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A protective tariff is a financial decision by a government to apply a tax on the importation of foreign goods. This tariff is used to inflate import prices in order to protect the value of domestic merchandise that can…
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Henry Clay and the Protective tariff Define tariff. What is a “protective tariff”? A tariff can be defined as tax imposed on imported goods. A protective tariff is a financial decision by a government to apply a tax on the importation of foreign goods. This tariff is used to inflate import prices in order to protect the value of domestic merchandise that can be produced in the home country. This type of tariff is considered a threat to free trade by some, but others claim its benefits are twofold. The first is keeping domestic money within its own economy. The second benefit is preventing inexpensive imports from destroying local business by protecting domestic firms from import competition. Its core principal is to protect the domestic economy rather than to raise revenue.
An example of a protective tariff is seen in the importation of oranges. Orange fruit does not grow everywhere, and South American countries often produce massive quantities for export. If a country can produce oranges but can import them from South America cheaper than growing them domestically, a protective tariff might be applied. This tariff will inflate the price of the imported oranges so that they are equal to or higher than the price of domestic oranges.
Tariffs for many years were primarily used to collect Federal revenue and protect start-up industries. The government largely restricted its activities to maintaining order and protecting property by imposing army, navy and courts tariffs in order to raise enough revenues to finance government programs. This made the government largely self supporting. During wars or in attempt to meet other needs, additional income was secured by raising the tariff and excercise tax rates. Short term and unanticipated capital needs (budget deficits) were usually covered by borrowing.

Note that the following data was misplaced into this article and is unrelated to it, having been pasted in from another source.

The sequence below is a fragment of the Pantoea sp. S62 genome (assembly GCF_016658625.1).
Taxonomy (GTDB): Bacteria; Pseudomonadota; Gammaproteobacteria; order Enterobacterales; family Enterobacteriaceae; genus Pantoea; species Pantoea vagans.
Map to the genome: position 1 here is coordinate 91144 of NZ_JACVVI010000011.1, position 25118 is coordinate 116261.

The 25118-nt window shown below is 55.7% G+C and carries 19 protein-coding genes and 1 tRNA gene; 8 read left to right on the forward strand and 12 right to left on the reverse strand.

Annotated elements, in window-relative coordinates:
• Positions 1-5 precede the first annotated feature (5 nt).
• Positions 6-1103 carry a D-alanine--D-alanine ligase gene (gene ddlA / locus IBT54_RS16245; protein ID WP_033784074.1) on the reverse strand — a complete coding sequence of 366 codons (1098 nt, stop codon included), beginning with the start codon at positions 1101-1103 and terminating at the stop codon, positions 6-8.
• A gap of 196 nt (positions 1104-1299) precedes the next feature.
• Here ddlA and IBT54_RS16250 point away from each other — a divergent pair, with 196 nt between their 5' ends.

2. Who would support a protective tariff and why?  Who would be opposed to it and why?
Those favoring protective tariffs mostly engage in manufacturing sector that would be negatively impacted by foreign competition. Exporting areas that would be severely hurt by retaliatory trade measures imposed by their trading partners. The exporting countries also feel as though protective tariffs deal them a double blow since they export cash crops to trading partners affected by protective tariffs and have to purchase foodstuffs and manufactured goods that might be more costly due to the imposition of protective tariffs. 
On the opposite end of the spectrum are two arguments in favor of protective tariffs. One is that it keeps money earned locally within the domestic economy. The idea being that if a man earns a paycheck from a local business, he should feed that money back into other local businesses, creating a support cycle and thus money is retained in local economy. By purchasing less expensive imported goods, that man is not giving his money to domestic business but straight to foreign economies. This, in theory, creates a hollow economy that supports foreign business and not local businesses.